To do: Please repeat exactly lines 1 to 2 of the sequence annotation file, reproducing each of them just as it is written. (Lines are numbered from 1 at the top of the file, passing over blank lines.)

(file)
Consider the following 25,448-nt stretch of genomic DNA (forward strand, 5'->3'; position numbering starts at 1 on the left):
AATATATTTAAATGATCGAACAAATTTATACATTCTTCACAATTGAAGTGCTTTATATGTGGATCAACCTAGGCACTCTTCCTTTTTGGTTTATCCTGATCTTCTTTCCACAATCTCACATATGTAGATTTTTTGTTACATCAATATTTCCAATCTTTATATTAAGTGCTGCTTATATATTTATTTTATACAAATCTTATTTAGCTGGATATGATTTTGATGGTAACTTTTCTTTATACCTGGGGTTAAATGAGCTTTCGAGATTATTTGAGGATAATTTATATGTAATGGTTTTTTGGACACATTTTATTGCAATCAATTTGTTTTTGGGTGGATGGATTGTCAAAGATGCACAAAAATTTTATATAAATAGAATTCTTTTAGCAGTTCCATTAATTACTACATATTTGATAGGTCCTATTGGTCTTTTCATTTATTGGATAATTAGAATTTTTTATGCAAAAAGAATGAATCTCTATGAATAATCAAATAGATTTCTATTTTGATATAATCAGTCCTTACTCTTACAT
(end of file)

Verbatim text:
Consider the following 25,448-nt stretch of genomic DNA (forward strand, 5'->3'; position numbering starts at 1 on the left):
AATATATTTAAATGATCGAACAAATTTATACATTCTTCACAATTGAAGTGCTTTATATGTGGATCAACCTAGGCACTCTTCCTTTTTGGTTTATCCTGATCTTCTTTCCACAATCTCACATATGTAGATTTTTTGTTACATCAATATTTCCAATCTTTATATTAAGTGCTGCTTATATATTTATTTTATACAAATCTTATTTAGCTGGATATGATTTTGATGGTAACTTTTCTTTATACCTGGGGTTAAATGAGCTTTCGAGATTATTTGAGGATAATTTATATGTAATGGTTTTTTGGACACATTTTATTGCAATCAATTTGTTTTTGGGTGGATGGATTGTCAAAGATGCACAAAAATTTTATATAAATAGAATTCTTTTAGCAGTTCCATTAATTACTACATATTTGATAGGTCCTATTGGTCTTTTCATTTATTGGATAATTAGAATTTTTTATGCAAAAAGAATGAATCTCTATGAATAATCAAATAGATTTCTATTTTGATATAATCAGTCCTTACTCTTACAT